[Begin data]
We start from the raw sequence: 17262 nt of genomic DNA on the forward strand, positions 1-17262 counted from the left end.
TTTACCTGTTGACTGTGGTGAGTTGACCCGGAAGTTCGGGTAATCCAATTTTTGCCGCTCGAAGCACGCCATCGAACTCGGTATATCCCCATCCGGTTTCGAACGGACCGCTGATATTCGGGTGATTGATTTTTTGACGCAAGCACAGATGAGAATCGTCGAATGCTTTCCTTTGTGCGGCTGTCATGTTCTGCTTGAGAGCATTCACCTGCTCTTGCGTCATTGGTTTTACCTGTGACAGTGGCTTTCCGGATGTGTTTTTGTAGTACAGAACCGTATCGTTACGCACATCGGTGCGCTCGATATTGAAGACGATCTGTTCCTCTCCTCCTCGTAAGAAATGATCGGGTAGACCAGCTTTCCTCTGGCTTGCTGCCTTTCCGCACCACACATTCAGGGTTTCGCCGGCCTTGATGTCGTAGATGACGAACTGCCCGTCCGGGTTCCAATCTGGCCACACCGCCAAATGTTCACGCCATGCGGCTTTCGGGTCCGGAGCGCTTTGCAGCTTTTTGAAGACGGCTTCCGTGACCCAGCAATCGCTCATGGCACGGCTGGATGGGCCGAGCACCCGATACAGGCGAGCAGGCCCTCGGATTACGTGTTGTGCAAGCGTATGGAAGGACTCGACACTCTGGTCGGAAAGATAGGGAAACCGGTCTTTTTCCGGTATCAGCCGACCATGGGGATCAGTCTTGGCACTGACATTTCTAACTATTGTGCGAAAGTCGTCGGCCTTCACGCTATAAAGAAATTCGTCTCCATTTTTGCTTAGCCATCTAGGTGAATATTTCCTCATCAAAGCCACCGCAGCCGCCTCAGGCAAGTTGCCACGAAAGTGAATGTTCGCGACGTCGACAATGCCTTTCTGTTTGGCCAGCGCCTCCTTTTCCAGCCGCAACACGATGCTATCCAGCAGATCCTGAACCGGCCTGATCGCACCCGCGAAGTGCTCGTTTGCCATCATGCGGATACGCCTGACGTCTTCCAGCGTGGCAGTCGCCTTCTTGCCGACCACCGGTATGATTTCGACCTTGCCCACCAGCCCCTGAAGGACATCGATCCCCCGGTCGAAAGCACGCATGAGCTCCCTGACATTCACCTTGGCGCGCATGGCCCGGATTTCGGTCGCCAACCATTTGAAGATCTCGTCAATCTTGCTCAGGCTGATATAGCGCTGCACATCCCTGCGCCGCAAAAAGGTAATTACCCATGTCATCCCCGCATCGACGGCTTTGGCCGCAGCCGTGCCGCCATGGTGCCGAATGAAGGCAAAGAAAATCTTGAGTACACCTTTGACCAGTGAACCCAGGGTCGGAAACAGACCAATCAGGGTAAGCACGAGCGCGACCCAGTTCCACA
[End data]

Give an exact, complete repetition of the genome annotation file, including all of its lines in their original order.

We start from the raw sequence: 17262 nt of genomic DNA on the forward strand, positions 1-17262 counted from the left end.
TTTACCTGTTGACTGTGGTGAGTTGACCCGGAAGTTCGGGTAATCCAATTTTTGCCGCTCGAAGCACGCCATCGAACTCGGTATATCCCCATCCGGTTTCGAACGGACCGCTGATATTCGGGTGATTGATTTTTTGACGCAAGCACAGATGAGAATCGTCGAATGCTTTCCTTTGTGCGGCTGTCATGTTCTGCTTGAGAGCATTCACCTGCTCTTGCGTCATTGGTTTTACCTGTGACAGTGGCTTTCCGGATGTGTTTTTGTAGTACAGAACCGTATCGTTACGCACATCGGTGCGCTCGATATTGAAGACGATCTGTTCCTCTCCTCCTCGTAAGAAATGATCGGGTAGACCAGCTTTCCTCTGGCTTGCTGCCTTTCCGCACCACACATTCAGGGTTTCGCCGGCCTTGATGTCGTAGATGACGAACTGCCCGTCCGGGTTCCAATCTGGCCACACCGCCAAATGTTCACGCCATGCGGCTTTCGGGTCCGGAGCGCTTTGCAGCTTTTTGAAGACGGCTTCCGTGACCCAGCAATCGCTCATGGCACGGCTGGATGGGCCGAGCACCCGATACAGGCGAGCAGGCCCTCGGATTACGTGTTGTGCAAGCGTATGGAAGGACTCGACACTCTGGTCGGAAAGATAGGGAAACCGGTCTTTTTCCGGTATCAGCCGACCATGGGGATCAGTCTTGGCACTGACATTTCTAACTATTGTGCGAAAGTCGTCGGCCTTCACGCTATAAAGAAATTCGTCTCCATTTTTGCTTAGCCATCTAGGTGAATATTTCCTCATCAAAGCCACCGCAGCCGCCTCAGGCAAGTTGCCACGAAAGTGAATGTTCGCGACGTCGACAATGCCTTTCTGTTTGGCCAGCGCCTCCTTTTCCAGCCGCAACACGATGCTATCCAGCAGATCCTGAACCGGCCTGATCGCACCCGCGAAGTGCTCGTTTGCCATCATGCGGATACGCCTGACGTCTTCCAGCGTGGCAGTCGCCTTCTTGCCGACCACCGGTATGATTTCGACCTTGCCCACCAGCCCCTGAAGGACATCGATCCCCCGGTCGAAAGCACGCATGAGCTCCCTGACATTCACCTTGGCGCGCATGGCCCGGATTTCGGTCGCCAACCATTTGAAGATCTCGTCAATCTTGCTCAGGCTGATATAGCGCTGCACATCCCTGCGCCGCAAAAAGGTAATTACCCATGTCATCCCCGCATCGACGGCTTTGGCCGCAGCCGTGCCGCCATGGTGCCGAATGAAGGCAAAGAAAATCTTGAGTACACCTTTGACCAGTGAACCCAGGGTCGGAAACAGACCAATCAGGGTAAGCACGAGCGCGACCCAGTTCCACA